This page answers some questions for people thinking about joining us as team members. If you want to know what’s on offer at LiveWires have a look at the homepage.
We asked the team what the best thing is about helping out at LiveWires. Here’s a few of their answers:
Getting to know more of the YP was awesome
Being trained in how to lead a small group discussion and Bible study
The support and closeness of the team
Praying with YP at Communion
Getting to know the YP and being able to witness their journeys over the week
I learnt more about serving and myself through being challenged and stretched during the week
Laughing a lot
There aren’t many school teachers on the LiveWires team, so you wouldn’t be alone! You will normally be responsible for up to 3 or 4 young people at a time (that is, probably up to about 8 people in a group, with two team members). During their time in a technical group, the young people will normally attempt to complete a project of some kind, for example, write a computer game, produce a short video, or record a song in the recording studio.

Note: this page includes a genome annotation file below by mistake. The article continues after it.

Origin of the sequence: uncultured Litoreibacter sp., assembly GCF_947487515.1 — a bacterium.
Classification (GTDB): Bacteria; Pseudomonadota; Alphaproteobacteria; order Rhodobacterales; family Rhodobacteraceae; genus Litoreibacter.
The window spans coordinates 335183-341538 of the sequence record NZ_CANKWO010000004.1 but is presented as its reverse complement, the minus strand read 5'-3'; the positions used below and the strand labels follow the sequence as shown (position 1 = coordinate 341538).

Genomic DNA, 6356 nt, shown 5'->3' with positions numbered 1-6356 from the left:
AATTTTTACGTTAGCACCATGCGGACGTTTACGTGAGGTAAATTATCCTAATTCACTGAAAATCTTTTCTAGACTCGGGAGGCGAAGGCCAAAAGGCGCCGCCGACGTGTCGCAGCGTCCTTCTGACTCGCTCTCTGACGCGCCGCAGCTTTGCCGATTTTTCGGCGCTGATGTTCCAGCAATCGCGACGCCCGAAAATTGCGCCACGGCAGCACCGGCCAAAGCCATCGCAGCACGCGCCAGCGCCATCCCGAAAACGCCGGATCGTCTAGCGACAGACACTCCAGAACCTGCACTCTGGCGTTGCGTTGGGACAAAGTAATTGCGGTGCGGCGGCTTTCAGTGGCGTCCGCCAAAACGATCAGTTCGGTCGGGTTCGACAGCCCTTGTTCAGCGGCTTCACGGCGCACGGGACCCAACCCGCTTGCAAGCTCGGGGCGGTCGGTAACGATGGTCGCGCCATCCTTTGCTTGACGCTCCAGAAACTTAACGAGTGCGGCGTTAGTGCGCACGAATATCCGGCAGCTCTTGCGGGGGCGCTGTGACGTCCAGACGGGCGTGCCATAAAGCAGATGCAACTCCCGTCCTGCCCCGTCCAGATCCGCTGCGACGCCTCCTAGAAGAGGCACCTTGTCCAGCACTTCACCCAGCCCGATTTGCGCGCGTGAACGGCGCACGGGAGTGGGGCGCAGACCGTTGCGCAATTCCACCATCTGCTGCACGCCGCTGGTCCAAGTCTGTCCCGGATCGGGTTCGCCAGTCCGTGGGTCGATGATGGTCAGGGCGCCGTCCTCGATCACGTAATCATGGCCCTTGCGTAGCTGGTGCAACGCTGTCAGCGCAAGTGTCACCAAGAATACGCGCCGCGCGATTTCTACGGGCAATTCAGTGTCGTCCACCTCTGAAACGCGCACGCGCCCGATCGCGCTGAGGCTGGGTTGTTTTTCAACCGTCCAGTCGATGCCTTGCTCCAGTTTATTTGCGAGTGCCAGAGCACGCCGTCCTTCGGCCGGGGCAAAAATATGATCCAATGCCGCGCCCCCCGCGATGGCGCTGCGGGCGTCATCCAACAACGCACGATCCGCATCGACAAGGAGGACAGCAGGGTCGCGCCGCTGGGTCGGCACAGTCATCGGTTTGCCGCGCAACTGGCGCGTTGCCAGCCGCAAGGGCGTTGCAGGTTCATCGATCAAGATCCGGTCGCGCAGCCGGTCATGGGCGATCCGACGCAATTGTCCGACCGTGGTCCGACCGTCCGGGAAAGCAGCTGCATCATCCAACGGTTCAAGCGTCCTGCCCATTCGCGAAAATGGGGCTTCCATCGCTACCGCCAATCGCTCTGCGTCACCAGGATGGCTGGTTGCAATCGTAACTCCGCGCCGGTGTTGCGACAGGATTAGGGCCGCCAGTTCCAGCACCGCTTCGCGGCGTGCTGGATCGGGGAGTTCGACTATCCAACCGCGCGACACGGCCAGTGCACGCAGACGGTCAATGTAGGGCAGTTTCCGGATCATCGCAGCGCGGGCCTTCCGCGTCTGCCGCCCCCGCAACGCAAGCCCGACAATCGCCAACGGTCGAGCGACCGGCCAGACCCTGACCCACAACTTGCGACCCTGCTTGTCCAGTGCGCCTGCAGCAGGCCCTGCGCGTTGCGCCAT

In electronics, the projects are pretty much pre-determined, and you need to help them follow the instructions supplied for their project. In the other groups, you may need to help the young people choose a suitable project, either individually or as a group.
Some of the team members in past years have written work sheets which may help to suggest suitable projects, and other worksheets can be used to teach a particular skill (for example, the beginners programming course).